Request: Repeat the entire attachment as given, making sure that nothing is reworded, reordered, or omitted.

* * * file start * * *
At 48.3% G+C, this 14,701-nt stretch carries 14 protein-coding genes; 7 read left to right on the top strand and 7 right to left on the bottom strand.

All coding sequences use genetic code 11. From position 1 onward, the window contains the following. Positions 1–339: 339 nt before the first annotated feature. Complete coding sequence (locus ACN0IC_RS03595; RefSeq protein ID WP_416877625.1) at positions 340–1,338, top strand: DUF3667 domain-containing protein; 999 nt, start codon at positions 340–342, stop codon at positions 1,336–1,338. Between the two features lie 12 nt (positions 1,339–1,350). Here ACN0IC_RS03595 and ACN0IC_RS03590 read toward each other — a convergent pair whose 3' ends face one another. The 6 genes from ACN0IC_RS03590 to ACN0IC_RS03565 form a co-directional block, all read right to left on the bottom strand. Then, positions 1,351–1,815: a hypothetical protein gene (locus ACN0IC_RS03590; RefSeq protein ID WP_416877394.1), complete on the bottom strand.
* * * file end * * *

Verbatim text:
At 48.3% G+C, this 14,701-nt stretch carries 14 protein-coding genes; 7 read left to right on the top strand and 7 right to left on the bottom strand.

All coding sequences use genetic code 11. From position 1 onward, the window contains the following. Positions 1–339: 339 nt before the first annotated feature. Complete coding sequence (locus ACN0IC_RS03595; RefSeq protein ID WP_416877625.1) at positions 340–1,338, top strand: DUF3667 domain-containing protein; 999 nt, start codon at positions 340–342, stop codon at positions 1,336–1,338. Between the two features lie 12 nt (positions 1,339–1,350). Here ACN0IC_RS03595 and ACN0IC_RS03590 read toward each other — a convergent pair whose 3' ends face one another. The 6 genes from ACN0IC_RS03590 to ACN0IC_RS03565 form a co-directional block, all read right to left on the bottom strand. Then, positions 1,351–1,815: a hypothetical protein gene (locus ACN0IC_RS03590; RefSeq protein ID WP_416877394.1), complete on the bottom strand.